Med Law. 1997 ; 16(3): 437-49.
Legislative approaches to the regulation of the chiropractic profession.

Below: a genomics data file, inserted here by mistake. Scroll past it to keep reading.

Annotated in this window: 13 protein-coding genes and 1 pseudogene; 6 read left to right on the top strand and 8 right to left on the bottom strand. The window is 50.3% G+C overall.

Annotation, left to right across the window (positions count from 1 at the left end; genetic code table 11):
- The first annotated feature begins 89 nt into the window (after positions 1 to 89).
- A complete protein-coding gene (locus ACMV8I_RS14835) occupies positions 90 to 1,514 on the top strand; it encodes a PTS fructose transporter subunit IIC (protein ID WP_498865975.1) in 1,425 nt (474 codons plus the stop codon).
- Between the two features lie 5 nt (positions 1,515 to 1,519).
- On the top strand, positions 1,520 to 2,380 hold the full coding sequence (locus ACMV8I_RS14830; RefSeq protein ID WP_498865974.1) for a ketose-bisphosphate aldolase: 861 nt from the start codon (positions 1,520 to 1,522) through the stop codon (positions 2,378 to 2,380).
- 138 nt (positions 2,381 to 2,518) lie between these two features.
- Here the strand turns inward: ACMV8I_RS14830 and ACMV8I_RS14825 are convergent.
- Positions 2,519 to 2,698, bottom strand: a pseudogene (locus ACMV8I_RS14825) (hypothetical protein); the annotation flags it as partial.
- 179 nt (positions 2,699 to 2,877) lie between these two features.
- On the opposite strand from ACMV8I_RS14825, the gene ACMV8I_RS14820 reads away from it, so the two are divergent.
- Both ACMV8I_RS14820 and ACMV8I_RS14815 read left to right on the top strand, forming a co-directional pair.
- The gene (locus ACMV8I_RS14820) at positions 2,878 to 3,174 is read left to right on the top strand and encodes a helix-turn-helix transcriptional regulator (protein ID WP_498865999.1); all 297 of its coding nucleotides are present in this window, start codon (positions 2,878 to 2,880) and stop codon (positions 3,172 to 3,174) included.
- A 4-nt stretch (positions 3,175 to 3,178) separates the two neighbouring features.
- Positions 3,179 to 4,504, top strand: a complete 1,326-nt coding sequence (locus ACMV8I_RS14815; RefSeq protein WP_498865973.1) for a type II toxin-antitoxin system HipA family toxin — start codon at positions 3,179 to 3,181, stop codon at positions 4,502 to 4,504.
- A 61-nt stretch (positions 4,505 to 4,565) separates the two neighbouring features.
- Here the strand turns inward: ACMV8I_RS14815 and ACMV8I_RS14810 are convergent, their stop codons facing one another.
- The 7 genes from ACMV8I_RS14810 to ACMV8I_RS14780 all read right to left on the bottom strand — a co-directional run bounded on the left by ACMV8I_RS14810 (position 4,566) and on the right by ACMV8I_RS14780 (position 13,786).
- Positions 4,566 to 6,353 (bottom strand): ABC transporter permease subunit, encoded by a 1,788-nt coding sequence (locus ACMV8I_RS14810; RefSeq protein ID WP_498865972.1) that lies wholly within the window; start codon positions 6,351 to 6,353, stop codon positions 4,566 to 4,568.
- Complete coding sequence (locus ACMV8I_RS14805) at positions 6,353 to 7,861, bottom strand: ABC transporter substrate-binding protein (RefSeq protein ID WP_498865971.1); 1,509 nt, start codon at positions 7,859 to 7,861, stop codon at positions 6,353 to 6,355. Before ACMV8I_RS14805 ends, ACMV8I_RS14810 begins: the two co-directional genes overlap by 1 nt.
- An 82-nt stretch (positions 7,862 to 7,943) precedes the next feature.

Traditional and complementary health care services have a growing and significant role in both developed and developing countries. In the United Kingdom the British Medical Association (BMA) has identified five complementary approaches to health care that should now be regarded as "discrete clinical disciplines" because they have "established foundations of training and have the potential for greatest use alongside orthodox medical care". These are acupuncture, chiropractic, herbalism, homeopathy and osteopathy. The BMA recommended that there should be legislation to regulate these disciplines and the Chiropractors' Act enacted in the U.K in 1994. The chiropractic profession was founded in the United States in 1895, and the practice of chiropractic has been regulated in the United States and Canada since the 1920s, in Australia since the late 1940s, in New Zealand and South Africa since the 1960s, and more recently in Asia, Europe, Latin America and elsewhere. Figure 1 lists the countries which currently recognize and regulate the chiropractic profession. Many countries, such as Japan with approximately 10,000 chiropractors with different levels of education, and Trinidad & Tobago with 5 chiropractors who are graduates of accredited chiropractic colleges in North America, are considering legislation. Croatia, with 3 chiropractors, is preparing legislation. Cyprus, with 6 chiropractors, has legislation. Even in countries such as these, where the profession is small, there are compelling public interest arguments for regulation. This is especially true in the 1990s. One reason is the growing incentive for lay healers and others without formal training to use the title "chiropractor" as chiropractic practice gains increasing acceptance. The majority of chiropractic practice involves patients with non- specific or mechanical back and neck pain. The chiropractic approach to management, which includes spinal adjustment or manipulation, other physical treatments, postural advice, rehabilitative exercises and early return to activities, formally only had empirical evidence of success. Now there is firm scientific support. Recent national, evidence- based, multi-disciplinary guidelines in Canada (neck pain), the United Kingdom (back pain), and the United States (back pain) support these methods as a first line of management for most patients. Another reason for regulation is that international standards of chiropractic education and scope of practice have been established by appropriate chiropractic organizations, including the World Federation of Chiropractic which represents national associations of chiropractors in 63 countries. This paper now reviews current legislation worldwide.